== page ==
There are many pitfalls in Top Chef. Doing too little. Doing too much. Getting stuck with an ingredient you don’t know anything about. Getting stuck doing desserts or a cheese plate.
The penultimate episode of this season of Top Chef had them all. And it’s a testament to how good the remaining three chefs were that, even when falling victim to those traps, everyone made pretty great food. Nobody fell prey to the biggest pitfall on Top Chef, the Salt Monster, which is a real relief considering last year the winner consistently under-seasoned all competition and yet still won
no I am not bitter about Nina losing why do you ask?
In the last episode before the finale, it’s a battle between Gregory, Mei and Doug. They’re all likable and all really great chefs. It’s probably easiest to root for Doug—he came back from Last Chance Kitchen, he cooks relatable food, he seems like an awesome guy to hang out with. So it hurts all the more that, after his astoundingly triumphant return just a week ago when he won the Quickfire and the elimination challenge, Doug is the one going home.
His troubles started in the Quickfire, where the chefs are tasked with cooking using fresh farm veggies—and chocolate. This probably wouldn’t have been a big problem for Doug, except that the chefs have to make both a savory dish and a sweet dish. While most people would think turning chocolate into dessert would be pretty standard, Top Chef contestants always hate dessert and Doug is no different. Gregory hits it out of the park with a carrot-ginger-chocolate dessert. Mei pulls off chocolate yogurt. And Doug melts some chocolate with chocolate booze. It doesn’t go over great.
The chefs get to choose their sous chefs from eliminated contestants which means, yet again, George is coming back. Not that there’s anything wrong with George but he seems pretty impossible to get rid of. Gregory selects him as his sous chef, while Mei picks Melissa (duh) and Doug goes with Katsuji. Katsuji proves a smart choice because he speaks Spanish.
But when the chefs are required to pick two traditional Mexican ingredients for their dishes, Doug all but predicts his elimination. He doesn’t act fast and gets stuck with escamole, or ant eggs (which seem to taste a lot better than you’d imagine, I guess). Doug does not seem to think this is fair—he says it reminds him of when George got stuck shucking clams because Gregory insisted on breaking down mackerel instead, and George wound up getting sent home over it. And unlike George’s episode one elimination, there won’t be any chance to come back from this challenge.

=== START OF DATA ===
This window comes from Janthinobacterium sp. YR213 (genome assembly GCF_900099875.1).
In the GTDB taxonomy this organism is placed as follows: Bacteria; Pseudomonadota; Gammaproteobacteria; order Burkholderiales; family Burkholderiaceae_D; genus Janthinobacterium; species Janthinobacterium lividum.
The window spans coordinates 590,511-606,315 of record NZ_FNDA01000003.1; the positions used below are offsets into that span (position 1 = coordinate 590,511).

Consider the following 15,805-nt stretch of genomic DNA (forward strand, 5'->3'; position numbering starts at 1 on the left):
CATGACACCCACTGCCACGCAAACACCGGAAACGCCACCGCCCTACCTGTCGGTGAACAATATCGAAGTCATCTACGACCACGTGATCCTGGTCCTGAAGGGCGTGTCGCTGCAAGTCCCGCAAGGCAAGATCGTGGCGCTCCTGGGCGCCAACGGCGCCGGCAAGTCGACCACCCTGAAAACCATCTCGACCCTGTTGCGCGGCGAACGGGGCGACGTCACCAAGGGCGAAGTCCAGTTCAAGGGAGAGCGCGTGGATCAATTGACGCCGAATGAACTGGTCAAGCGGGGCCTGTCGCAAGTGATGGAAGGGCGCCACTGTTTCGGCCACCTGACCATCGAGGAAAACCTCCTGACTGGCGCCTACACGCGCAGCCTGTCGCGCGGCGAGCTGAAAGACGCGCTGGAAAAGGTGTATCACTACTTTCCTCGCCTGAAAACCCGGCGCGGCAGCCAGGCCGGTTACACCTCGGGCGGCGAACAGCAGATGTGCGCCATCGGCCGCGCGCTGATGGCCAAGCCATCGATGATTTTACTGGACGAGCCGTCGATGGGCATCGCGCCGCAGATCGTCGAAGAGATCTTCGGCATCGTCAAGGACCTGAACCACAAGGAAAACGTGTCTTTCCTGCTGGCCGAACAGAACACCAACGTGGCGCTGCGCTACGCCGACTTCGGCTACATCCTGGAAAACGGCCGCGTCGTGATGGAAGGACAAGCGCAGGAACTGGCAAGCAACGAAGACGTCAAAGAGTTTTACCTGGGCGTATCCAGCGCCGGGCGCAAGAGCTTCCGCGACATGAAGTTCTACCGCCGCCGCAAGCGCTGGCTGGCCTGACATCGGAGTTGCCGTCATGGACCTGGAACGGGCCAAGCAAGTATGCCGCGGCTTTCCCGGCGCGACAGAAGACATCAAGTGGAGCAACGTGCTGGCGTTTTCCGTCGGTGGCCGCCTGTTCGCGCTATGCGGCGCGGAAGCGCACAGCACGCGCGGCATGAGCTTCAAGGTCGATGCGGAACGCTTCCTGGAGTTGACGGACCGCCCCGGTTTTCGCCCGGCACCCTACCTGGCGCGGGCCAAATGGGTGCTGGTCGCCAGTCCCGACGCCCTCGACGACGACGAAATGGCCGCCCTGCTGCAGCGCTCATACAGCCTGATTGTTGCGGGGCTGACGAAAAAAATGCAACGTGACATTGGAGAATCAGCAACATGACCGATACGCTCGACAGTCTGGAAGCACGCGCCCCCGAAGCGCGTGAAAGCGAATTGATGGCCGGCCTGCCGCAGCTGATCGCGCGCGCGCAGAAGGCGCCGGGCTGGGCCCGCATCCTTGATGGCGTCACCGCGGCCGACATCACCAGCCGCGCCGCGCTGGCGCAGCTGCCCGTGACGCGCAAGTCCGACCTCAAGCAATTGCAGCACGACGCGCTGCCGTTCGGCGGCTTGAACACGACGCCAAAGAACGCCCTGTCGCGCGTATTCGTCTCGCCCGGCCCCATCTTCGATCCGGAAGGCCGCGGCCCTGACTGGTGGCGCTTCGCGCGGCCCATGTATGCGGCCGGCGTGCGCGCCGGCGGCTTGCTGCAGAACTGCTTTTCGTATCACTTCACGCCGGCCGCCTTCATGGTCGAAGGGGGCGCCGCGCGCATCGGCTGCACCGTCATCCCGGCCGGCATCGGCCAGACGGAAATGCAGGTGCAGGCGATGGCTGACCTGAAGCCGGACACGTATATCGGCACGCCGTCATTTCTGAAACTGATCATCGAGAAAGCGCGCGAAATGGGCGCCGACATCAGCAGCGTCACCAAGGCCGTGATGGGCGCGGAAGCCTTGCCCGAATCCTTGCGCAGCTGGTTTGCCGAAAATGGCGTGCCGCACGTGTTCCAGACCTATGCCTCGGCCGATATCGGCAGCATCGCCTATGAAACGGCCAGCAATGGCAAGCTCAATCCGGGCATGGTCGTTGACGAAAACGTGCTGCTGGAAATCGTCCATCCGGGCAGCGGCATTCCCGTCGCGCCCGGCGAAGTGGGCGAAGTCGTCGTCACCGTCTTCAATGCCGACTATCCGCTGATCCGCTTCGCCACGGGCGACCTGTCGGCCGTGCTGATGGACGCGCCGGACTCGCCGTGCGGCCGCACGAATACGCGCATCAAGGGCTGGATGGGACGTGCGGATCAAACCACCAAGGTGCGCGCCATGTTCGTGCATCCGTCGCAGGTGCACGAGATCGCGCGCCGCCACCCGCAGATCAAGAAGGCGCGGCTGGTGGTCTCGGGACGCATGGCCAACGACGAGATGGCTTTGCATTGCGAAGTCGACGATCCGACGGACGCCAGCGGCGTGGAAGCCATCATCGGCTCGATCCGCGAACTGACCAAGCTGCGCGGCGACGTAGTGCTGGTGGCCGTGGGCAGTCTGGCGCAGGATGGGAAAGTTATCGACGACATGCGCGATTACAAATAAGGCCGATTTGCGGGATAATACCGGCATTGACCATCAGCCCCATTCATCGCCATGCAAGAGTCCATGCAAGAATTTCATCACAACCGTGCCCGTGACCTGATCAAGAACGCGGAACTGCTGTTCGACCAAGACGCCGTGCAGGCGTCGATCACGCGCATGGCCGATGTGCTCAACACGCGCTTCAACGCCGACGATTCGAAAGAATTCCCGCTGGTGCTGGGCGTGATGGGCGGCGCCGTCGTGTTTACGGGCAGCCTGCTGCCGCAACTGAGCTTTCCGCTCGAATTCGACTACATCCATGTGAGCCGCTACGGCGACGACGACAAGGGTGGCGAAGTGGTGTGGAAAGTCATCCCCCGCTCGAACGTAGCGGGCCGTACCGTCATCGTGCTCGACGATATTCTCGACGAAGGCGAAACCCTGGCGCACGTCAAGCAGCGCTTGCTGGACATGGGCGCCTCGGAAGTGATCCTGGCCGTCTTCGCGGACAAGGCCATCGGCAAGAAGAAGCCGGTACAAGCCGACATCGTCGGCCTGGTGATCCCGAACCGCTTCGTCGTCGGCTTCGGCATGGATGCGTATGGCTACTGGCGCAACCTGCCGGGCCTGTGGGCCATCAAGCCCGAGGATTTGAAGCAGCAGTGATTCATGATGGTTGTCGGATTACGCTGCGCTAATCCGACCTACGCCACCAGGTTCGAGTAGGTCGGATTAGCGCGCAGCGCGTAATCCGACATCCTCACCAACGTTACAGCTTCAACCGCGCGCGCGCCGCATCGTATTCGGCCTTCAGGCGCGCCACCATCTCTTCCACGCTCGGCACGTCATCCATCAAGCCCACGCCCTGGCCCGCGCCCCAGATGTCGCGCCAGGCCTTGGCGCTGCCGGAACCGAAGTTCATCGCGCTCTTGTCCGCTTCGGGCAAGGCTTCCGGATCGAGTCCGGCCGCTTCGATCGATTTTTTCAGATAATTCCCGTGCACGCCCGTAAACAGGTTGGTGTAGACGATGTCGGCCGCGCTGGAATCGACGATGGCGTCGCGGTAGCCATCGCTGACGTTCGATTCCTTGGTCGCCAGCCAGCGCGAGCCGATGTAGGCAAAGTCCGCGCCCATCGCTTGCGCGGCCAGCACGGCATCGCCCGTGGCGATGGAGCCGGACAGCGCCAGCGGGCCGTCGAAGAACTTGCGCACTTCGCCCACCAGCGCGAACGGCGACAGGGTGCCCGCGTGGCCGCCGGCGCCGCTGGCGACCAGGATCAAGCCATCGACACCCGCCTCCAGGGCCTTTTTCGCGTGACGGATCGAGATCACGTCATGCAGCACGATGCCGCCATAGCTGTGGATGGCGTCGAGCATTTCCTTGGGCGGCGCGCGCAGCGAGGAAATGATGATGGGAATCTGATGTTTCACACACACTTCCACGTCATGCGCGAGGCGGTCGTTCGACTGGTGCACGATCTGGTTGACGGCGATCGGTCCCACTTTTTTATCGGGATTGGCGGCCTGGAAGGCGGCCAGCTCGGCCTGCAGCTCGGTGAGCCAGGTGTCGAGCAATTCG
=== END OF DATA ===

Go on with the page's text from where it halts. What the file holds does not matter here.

Gregory far and away wins the challenge, delivering a well-liked guava soup (and fruit soup can be a disaster, Richard Blais notes…by the way, Blais is back!) and the best dish of the night, a pork poblano stew that makes one of the esteemed Mexican chefs tear up and declare “This is Mexico.” It’s really nice to see him bounce out of the mid-season slump he’s had.
So it’s Mei and Doug who must battle it out, and from the judge’s comments—and the edit, which includes Mei talking about trying to make her parents proud—I honestly thought Mei was going home, not Doug.
Her first dish is a guacamole. It’s the Top Chef finals, and the dish is guacamole. It is too simple. It was a cool guacamole that looked like a sushi roll, but Tom said it wasn’t even the best he’d ever had. Her second dish goes over much better—a pasta filled with her second ingredient, some kind of corn fungus? And the broth has a lot of corn flavor. They really like it.
Doug’s first dish is the escamole, which is traditionally served with eggs. He serves it that way too, sort of stacked like fritatta in a tortilla with potatoes. He adds an escamole aioli to it—fun, Richard Blais notes, because aioli is made with eggs and these are ant eggs! But the textures all sort of meld together into kind of mushy, and despite adding tons of escamole, the flavor gets lost, and the judges want to taste more of it. His second dish goes over well—but it’s still a tough one, as he takes on the last course, a cheese plate. He makes it inventive and fun and tasty with the required ingredient, Mexican queso, but it’s still the closing cheese plate.
In judging, it basically comes down to the second dishes cooked by Mei and Doug: the ravioli and the cheese plate. Padma likes the cheese plate better, even though she disliked Doug’s first dish the most. But Tom disagrees—he thinks Mei’s ravioli is better than the cheese plate. And, as usual, what Tom says goes.
Mei went too simple. But the other pitfalls added up for Doug. He did too much in the escamole dish. He got stuck with the escamole in the first place. Then he got stuck doing a cheese course. Despite getting a lot of positive comments from the judges, he gets sent home. “It feels horrible,” he says.
So Mei—who would be only the third woman to win, she points out—and Gregory march on to next week’s finale. In a season that sometimes felt a bit tired, having people like George and Doug come back really brightened things up. But in the end it’s almost as if they had never come back at all: the two most dominant contenders, who never got sent home in the first place, are left to battle it out for the title of Top Chef.